At the Maison Bleue, health professionals work together to give mothers the support they need
MONTREAL -- A baby laughs as he plays; a mother speaks to a healthcare worker nearby. There is a kitchen, a play area, a meeting space.
At the Maison Bleue, educators, doctors, midwives and social workers work together to ease the struggles of raising a child for those with precarious life circumstances.
Here, refugees, rape survivors and victims of conjugal violence converse, sharing their experiences, worries and successes. "Usually it's bustling with people coming in and women who are quite isolated at times feel they can safely make a cup of tea, meet other women," said Doctor Vania Jimenez, who co-founded the centre 13 years ago.
Seeing a doctor isn't enough for some mothers, Jimenez noted, they need social workers and other services. But, she noticed, those services weren't available in one place, and the hospital system was overburdened, unable to give mothers the care they needed. "I can be a good physician; my colleagues can be good physicians. I can have a very good social worker, but if my patient, who needs the services of a social worker, leaves [the hospital] and I can't reach her after, she's lost," Jimenez said.
The environment a mother spends time in while pregnant has a significant impact on the baby, she explained, and Jimenez wanted to give mothers the support -- not just the medical attention -- they needed for their babies to thrive.
So she worked to found the Maison Bleue. It's funded partly by private donations, partly by government funding. The split helps the centre maintain its independence, Jimenez said.
Syrian refugee Aya Al Muttaem has been coming to the centre, developing connections with other mothers. "When they invited me to a pre-natal meeting, I met other mommies and shared with them my experience," she said, "my happy moments, my fear, discussed together. It's a good opportunity to develop a friendship."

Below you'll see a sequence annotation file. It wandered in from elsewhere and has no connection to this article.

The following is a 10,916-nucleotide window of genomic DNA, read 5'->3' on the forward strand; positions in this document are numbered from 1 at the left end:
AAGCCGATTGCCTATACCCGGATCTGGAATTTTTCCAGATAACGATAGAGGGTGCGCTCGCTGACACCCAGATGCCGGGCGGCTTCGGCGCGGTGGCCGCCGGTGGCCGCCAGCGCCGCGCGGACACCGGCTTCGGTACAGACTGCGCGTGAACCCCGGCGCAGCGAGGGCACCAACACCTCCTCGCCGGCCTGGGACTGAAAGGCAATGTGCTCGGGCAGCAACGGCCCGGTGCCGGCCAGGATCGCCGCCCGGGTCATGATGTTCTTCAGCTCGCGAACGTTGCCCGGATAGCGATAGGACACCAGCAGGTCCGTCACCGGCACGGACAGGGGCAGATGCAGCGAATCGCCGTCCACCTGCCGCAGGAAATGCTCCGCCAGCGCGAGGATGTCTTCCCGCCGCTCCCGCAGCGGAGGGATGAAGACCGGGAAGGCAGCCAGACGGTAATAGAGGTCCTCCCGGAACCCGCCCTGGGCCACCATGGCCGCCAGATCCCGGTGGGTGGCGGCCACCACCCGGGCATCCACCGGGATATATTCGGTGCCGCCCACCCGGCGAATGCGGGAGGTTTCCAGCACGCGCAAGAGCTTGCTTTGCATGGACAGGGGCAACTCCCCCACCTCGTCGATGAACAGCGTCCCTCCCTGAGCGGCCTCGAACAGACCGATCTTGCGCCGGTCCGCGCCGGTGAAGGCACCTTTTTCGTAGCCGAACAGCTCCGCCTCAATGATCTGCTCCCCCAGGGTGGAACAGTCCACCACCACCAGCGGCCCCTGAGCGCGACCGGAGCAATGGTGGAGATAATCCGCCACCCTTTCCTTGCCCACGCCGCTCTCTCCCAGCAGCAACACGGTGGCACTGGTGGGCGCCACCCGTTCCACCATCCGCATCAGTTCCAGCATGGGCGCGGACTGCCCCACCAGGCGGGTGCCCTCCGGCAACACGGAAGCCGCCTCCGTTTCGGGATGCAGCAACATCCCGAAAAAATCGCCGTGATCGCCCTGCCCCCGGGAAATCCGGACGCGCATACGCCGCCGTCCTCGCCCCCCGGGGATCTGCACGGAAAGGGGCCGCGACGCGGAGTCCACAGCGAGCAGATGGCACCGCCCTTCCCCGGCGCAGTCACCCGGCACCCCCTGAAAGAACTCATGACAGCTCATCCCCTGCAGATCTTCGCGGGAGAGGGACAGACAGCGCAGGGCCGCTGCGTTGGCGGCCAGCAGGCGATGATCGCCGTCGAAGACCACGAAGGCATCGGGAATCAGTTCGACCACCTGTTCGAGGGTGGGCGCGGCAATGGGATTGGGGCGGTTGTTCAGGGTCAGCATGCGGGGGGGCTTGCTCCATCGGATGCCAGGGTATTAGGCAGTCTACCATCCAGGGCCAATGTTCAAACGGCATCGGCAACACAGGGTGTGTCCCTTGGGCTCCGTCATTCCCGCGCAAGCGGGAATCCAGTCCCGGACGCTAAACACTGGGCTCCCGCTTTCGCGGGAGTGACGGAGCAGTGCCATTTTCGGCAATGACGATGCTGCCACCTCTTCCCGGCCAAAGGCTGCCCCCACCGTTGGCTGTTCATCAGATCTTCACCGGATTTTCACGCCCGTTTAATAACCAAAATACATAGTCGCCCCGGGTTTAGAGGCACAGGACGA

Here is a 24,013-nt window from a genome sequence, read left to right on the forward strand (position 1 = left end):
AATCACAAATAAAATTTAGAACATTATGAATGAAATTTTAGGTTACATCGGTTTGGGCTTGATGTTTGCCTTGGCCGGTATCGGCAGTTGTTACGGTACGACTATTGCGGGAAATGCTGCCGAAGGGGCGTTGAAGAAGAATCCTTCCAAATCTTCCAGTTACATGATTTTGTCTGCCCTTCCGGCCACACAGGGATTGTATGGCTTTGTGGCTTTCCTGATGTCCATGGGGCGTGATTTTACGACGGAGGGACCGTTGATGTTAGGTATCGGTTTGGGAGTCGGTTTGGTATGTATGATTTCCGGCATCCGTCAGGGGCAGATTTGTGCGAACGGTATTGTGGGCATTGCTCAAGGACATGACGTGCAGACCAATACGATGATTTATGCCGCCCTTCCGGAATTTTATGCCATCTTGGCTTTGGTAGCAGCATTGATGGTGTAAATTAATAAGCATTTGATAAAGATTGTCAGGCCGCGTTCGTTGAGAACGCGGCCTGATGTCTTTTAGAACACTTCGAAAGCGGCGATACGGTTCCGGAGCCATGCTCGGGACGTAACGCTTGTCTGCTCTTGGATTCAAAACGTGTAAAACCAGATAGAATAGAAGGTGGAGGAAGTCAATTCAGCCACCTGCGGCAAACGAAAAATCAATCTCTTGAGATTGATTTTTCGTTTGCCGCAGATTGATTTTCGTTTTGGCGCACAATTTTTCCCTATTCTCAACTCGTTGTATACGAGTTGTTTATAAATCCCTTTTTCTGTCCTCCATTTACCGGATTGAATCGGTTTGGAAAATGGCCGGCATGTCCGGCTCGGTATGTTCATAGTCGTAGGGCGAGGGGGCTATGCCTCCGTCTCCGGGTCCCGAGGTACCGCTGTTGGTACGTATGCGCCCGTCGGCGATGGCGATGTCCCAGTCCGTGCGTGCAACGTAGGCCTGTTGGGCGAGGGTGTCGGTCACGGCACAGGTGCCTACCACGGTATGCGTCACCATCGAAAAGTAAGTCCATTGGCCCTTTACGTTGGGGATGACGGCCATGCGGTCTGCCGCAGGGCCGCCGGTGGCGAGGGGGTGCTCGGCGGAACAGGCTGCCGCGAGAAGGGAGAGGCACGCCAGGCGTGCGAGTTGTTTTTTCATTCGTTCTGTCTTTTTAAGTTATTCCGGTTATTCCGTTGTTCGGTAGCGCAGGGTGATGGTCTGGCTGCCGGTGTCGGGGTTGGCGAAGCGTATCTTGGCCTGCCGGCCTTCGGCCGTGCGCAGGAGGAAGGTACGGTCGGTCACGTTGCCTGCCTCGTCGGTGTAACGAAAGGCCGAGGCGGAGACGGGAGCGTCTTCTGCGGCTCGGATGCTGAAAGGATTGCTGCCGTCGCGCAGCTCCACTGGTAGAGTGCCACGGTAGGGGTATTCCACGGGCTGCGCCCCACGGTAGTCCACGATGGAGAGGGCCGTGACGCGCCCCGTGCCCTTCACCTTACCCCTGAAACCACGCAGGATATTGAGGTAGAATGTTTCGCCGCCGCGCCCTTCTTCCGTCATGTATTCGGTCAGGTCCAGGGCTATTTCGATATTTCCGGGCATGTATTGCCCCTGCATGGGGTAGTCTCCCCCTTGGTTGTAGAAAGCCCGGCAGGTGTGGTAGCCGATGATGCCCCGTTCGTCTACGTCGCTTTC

Most of the women who frequent the centre are referred there by a health professional or a personal contact. Many of them have survived conjugal violence, 30 per cent are single parents, another 35 per cent are recent immigrants. More than half are isolated and have mental health problems. Almost three quarters have financial difficulties. But their experiences at the Maison Bleue have direct, measurable impacts on the health of their children. Mothers who have spent time at the Maison Bleue have fewer underweight children than would otherwise be expected.
Jimenez, however, hasn't been surprised. "It's nothing miraculous because this is what [scientific] literature was telling us all along," she said.
Despite her and her colleagues' efforts, some people do, still, slip through the cracks. Jimenez remembered one case, a woman who got pregnant very young, age 15 or 16. She arrived at the centre, giving off a strong smell of marijuana. Today, her life is still imperfect, but the staff at the Maison Bleue are trying to steer her towards calmer waters. "I think we have prevented a whole bunch of more serious problems, and we accepted to be very flexible. When she comes in, we take her on. It's not a question of 'we don't have time,' it's 'oh she's here,' we'll see her right away."
To those who attend the centres and benefit from their services, the Maison Bleue comes across as a more welcoming, friendly environment than a hospital. "It's just very human," Jimenez said.
Three Maison Blueue locations, recognizable by their light blue exterior, exist: in Cotes-des-Neiges, Parc-Extension and St-Michel. Another will soon open in Verdun.
On May 28th, the centre is hosting a benefit gala at L'Olympia theatre.